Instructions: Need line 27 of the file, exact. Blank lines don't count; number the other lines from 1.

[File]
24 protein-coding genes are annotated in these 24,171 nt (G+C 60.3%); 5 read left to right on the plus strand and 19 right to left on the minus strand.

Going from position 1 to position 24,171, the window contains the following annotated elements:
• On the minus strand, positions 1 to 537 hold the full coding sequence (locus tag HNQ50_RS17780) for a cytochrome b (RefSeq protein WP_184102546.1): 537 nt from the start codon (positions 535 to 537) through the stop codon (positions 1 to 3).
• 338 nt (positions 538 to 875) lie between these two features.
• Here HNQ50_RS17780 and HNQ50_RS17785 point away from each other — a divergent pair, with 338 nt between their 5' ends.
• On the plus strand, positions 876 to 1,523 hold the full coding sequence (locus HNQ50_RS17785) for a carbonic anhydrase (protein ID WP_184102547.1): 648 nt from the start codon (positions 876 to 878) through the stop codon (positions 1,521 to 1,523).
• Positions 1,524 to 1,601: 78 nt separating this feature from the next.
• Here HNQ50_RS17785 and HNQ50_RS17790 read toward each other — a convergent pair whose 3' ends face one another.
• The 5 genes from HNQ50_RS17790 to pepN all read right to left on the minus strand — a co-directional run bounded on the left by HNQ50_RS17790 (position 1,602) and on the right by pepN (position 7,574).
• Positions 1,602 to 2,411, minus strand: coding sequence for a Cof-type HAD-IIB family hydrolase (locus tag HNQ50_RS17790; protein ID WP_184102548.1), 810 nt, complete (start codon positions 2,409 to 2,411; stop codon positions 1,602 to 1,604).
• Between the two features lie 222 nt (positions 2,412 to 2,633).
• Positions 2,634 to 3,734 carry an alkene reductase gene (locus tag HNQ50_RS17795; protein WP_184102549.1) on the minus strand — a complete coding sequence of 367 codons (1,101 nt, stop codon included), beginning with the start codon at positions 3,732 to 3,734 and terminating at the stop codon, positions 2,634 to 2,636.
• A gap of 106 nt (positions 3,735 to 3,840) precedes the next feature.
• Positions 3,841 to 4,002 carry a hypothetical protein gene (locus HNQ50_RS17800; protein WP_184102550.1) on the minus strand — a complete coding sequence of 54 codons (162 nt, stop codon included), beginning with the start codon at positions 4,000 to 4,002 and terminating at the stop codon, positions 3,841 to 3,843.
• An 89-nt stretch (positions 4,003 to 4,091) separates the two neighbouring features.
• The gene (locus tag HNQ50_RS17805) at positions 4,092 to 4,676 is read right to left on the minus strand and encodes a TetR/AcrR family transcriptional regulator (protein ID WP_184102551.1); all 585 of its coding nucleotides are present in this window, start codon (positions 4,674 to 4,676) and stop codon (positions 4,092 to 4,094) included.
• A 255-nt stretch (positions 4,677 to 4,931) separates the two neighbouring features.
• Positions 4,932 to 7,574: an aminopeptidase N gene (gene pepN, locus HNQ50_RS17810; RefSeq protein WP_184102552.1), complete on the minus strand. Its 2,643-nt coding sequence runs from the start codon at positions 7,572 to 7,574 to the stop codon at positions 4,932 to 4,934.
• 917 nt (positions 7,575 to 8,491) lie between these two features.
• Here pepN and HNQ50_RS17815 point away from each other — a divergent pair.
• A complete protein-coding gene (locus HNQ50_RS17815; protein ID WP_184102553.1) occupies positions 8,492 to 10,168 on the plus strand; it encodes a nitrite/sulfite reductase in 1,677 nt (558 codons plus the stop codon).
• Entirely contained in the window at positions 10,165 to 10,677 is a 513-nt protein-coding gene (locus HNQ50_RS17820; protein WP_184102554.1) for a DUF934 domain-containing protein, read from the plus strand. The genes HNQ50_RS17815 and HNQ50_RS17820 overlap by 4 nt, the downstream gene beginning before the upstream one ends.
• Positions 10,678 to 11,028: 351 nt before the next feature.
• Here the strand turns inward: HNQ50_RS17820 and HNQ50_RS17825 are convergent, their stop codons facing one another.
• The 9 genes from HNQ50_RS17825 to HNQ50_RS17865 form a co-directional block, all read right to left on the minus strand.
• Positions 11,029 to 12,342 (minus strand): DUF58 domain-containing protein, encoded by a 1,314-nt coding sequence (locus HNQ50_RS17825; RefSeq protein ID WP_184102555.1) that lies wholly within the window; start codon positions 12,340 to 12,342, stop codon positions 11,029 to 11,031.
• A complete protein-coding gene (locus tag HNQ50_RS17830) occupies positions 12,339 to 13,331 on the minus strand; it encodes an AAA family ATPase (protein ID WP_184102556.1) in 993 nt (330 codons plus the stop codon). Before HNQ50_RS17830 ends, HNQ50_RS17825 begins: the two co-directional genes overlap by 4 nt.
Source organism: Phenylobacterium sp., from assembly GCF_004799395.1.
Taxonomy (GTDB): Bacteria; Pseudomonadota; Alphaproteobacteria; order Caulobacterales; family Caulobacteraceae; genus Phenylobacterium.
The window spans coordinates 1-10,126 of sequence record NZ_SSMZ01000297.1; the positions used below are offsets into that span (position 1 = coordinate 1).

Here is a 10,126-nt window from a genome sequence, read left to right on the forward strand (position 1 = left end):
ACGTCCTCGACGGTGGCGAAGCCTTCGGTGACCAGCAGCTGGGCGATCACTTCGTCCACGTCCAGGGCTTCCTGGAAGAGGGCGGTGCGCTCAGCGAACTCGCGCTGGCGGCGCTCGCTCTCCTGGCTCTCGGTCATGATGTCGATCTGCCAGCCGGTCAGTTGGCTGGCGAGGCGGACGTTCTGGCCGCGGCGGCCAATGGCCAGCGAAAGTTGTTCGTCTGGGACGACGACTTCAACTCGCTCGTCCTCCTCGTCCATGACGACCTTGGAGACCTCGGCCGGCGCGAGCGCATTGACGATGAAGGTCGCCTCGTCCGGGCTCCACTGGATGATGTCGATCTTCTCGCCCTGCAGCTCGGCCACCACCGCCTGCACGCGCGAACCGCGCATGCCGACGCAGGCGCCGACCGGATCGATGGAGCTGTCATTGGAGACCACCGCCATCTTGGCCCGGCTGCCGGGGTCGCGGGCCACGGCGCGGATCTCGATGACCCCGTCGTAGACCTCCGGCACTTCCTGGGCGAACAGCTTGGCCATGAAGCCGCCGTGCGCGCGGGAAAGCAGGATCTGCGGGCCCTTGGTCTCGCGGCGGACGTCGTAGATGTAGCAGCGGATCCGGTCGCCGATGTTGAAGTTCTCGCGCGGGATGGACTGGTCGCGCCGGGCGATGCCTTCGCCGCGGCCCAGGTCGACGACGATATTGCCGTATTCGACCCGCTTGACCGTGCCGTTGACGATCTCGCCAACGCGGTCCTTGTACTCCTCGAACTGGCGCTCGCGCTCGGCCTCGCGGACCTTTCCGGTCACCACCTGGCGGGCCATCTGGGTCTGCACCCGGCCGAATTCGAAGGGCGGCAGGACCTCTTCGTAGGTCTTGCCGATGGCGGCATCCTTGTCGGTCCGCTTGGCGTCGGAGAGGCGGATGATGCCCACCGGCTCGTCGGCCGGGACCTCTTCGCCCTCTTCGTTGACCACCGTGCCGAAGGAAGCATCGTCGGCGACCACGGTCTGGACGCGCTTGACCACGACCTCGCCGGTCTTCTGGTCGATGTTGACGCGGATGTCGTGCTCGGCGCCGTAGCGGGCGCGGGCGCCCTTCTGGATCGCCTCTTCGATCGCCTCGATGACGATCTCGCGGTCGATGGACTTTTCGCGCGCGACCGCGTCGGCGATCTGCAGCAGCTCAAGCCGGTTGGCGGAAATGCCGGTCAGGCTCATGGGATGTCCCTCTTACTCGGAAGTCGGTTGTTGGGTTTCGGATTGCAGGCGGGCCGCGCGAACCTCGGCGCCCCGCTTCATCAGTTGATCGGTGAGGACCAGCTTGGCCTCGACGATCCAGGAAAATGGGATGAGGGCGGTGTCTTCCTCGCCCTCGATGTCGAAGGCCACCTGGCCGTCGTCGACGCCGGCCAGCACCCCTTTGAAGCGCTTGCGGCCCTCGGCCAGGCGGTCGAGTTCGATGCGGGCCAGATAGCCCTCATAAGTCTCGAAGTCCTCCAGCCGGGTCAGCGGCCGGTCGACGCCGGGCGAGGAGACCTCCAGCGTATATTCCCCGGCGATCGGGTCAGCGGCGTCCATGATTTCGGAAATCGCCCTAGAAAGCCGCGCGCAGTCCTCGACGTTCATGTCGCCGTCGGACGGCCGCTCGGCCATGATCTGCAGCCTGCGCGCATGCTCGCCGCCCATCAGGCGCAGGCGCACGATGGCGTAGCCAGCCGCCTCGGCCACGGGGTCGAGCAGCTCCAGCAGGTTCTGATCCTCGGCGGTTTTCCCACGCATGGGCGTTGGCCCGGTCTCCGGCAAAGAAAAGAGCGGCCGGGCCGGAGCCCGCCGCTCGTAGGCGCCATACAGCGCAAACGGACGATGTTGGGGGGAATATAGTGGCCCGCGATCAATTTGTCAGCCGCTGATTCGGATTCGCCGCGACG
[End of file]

• A complete protein-coding gene (locus tag HNQ50_RS17830) occupies positions 12,339 to 13,331 on the minus strand; it encodes an AAA family ATPase (protein ID WP_184102556.1) in 993 nt (330 codons plus the stop codon). Before HNQ50_RS17830 ends, HNQ50_RS17825 begins: the two co-directional genes overlap by 4 nt.